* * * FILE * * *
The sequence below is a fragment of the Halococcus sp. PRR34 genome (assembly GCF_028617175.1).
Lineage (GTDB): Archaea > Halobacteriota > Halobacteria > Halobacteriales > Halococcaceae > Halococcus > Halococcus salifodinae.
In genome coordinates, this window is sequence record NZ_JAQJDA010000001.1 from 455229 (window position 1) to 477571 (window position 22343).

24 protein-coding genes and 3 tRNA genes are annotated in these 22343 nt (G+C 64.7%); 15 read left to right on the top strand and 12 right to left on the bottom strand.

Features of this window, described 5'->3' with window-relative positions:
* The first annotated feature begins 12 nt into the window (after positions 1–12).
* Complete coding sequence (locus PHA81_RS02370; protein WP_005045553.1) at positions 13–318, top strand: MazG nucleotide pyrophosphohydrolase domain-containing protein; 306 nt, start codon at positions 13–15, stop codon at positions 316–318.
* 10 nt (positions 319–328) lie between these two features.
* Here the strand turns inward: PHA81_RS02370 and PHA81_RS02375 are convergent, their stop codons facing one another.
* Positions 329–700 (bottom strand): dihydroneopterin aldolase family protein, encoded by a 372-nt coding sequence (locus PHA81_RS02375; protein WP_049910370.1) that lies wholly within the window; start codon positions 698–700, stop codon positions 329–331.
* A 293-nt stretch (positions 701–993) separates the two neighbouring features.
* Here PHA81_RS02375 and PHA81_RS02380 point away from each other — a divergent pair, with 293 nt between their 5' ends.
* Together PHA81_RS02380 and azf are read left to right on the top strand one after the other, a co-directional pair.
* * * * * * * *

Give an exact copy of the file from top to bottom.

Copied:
The sequence below is a fragment of the Halococcus sp. PRR34 genome (assembly GCF_028617175.1).
Lineage (GTDB): Archaea > Halobacteriota > Halobacteria > Halobacteriales > Halococcaceae > Halococcus > Halococcus salifodinae.
In genome coordinates, this window is sequence record NZ_JAQJDA010000001.1 from 455229 (window position 1) to 477571 (window position 22343).

24 protein-coding genes and 3 tRNA genes are annotated in these 22343 nt (G+C 64.7%); 15 read left to right on the top strand and 12 right to left on the bottom strand.

Features of this window, described 5'->3' with window-relative positions:
* The first annotated feature begins 12 nt into the window (after positions 1–12).
* Complete coding sequence (locus PHA81_RS02370; protein WP_005045553.1) at positions 13–318, top strand: MazG nucleotide pyrophosphohydrolase domain-containing protein; 306 nt, start codon at positions 13–15, stop codon at positions 316–318.
* 10 nt (positions 319–328) lie between these two features.
* Here the strand turns inward: PHA81_RS02370 and PHA81_RS02375 are convergent, their stop codons facing one another.
* Positions 329–700 (bottom strand): dihydroneopterin aldolase family protein, encoded by a 372-nt coding sequence (locus PHA81_RS02375; protein WP_049910370.1) that lies wholly within the window; start codon positions 698–700, stop codon positions 329–331.
* A 293-nt stretch (positions 701–993) separates the two neighbouring features.
* Here PHA81_RS02375 and PHA81_RS02380 point away from each other — a divergent pair, with 293 nt between their 5' ends.
* Together PHA81_RS02380 and azf are read left to right on the top strand one after the other, a co-directional pair.